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'It Smells Like Freedom': What's Next for Britain Now That Brexit Has Kicked In


LONDON - Britain's 47-year relationship with the European Union officially ended at 11 p.m. Friday night to shouts of jubilation by Brexit supporters.

The party is over and London is out of the European Union. Now Brussels will be watching nervously to see if any other nations will follow Britain out the door.

Italy, Poland, Denmark, and Finland are all said to be unhappy with the EU. But are they unhappy enough to leave?

And Britain still has an 11-month transition period, until 2021, before its last ties to the EU are cut. Brexit Party leader Nigel Farage says he likes the way Prime Minister Boris Johnson is handling it so far.

"Well, I think he's saying all the right things. I mean he's saying we won't have any jurisdiction from the European Court of Justice, good. We are aiming for a Canada-style trade deal, which means the rest of our economy won't be bound by EU rules. Good. No regulatory realignment, good. In fact, it's everything I've ever wanted," Farage said.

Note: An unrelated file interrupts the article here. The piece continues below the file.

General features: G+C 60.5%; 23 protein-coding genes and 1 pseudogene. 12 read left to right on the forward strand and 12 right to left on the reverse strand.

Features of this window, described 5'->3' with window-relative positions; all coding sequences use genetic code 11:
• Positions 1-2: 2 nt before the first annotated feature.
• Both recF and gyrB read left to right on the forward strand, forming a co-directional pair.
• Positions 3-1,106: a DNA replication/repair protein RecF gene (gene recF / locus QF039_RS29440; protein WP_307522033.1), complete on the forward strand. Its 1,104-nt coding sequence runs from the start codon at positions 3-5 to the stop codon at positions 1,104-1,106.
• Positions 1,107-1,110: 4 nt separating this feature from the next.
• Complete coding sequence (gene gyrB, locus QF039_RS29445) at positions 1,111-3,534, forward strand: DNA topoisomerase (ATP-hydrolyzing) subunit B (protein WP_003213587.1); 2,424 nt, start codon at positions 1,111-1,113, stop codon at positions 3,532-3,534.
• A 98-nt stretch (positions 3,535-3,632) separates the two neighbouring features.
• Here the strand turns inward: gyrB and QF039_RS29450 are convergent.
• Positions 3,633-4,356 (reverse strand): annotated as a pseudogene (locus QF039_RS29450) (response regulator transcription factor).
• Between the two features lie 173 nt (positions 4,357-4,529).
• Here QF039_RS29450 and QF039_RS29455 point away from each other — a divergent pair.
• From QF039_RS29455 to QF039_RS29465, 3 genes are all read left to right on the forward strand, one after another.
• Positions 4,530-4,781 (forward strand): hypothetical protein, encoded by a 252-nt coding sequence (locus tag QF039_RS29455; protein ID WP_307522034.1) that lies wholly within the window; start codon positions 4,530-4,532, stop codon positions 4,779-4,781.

But there is a sense here that Britain has just stepped into the unknown, and those who opposed Brexit fear rough times ahead.

Brexit opponent James Parkes described his mood as, "Depressed. Down-beaten."

But Brexit supporters believe that, for their great nation, the future just got brighter.

Supporter Toby Brennan said, "I think things are going to be tough in the beginning, but I think we're going to make it. It may take a year, it may take a couple of years, but you know what? It smells like freedom."


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